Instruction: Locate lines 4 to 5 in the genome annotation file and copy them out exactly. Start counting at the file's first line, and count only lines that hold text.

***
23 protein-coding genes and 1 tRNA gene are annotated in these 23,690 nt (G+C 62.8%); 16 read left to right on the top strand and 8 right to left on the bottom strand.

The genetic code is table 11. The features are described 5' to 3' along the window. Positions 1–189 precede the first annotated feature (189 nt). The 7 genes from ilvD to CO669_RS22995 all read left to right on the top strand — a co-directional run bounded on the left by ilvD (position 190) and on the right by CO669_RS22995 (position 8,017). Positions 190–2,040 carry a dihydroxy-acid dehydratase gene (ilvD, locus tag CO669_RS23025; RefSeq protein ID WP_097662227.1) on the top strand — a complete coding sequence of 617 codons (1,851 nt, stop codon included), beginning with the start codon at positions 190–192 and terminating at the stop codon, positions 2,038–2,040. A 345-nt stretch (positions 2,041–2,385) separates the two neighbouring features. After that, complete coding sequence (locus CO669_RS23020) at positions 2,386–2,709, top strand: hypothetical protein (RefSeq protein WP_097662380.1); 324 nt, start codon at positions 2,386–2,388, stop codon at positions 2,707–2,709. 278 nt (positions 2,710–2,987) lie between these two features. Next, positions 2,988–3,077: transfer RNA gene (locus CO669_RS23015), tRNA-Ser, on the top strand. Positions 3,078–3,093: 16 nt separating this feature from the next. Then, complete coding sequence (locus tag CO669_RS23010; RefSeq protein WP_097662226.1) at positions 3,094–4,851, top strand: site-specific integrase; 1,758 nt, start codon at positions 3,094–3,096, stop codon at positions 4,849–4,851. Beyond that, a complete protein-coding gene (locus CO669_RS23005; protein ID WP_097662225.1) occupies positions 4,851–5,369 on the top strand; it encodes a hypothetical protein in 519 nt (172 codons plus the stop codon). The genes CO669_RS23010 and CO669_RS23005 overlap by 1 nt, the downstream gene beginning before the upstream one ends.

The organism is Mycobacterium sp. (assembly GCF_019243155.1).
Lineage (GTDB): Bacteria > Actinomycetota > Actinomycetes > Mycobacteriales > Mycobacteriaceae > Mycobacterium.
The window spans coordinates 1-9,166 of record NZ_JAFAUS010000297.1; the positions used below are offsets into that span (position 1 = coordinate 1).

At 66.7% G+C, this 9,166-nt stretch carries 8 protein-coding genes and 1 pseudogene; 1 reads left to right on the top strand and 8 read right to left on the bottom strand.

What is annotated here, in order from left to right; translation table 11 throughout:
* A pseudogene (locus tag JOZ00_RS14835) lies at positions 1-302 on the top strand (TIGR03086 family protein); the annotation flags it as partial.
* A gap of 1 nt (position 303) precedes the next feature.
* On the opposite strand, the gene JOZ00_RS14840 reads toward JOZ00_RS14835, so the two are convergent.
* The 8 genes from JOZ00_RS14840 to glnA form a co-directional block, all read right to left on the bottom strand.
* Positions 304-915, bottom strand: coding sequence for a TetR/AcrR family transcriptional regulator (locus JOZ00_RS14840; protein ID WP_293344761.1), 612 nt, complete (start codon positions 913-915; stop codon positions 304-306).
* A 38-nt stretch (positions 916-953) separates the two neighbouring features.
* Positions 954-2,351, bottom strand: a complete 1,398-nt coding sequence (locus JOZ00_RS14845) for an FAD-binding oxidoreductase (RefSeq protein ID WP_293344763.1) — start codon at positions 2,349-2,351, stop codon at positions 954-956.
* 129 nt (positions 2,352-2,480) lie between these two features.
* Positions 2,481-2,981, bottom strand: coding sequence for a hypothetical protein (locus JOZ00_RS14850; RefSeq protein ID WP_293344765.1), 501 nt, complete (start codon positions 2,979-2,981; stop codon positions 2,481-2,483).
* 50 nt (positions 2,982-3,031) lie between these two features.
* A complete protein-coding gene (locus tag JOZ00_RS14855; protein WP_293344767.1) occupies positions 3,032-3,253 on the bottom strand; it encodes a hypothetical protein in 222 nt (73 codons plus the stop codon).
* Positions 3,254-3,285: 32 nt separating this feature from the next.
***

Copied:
Lineage (GTDB): Bacteria > Actinomycetota > Actinomycetes > Mycobacteriales > Mycobacteriaceae > Mycobacterium.
The window spans coordinates 1-9,166 of record NZ_JAFAUS010000297.1; the positions used below are offsets into that span (position 1 = coordinate 1).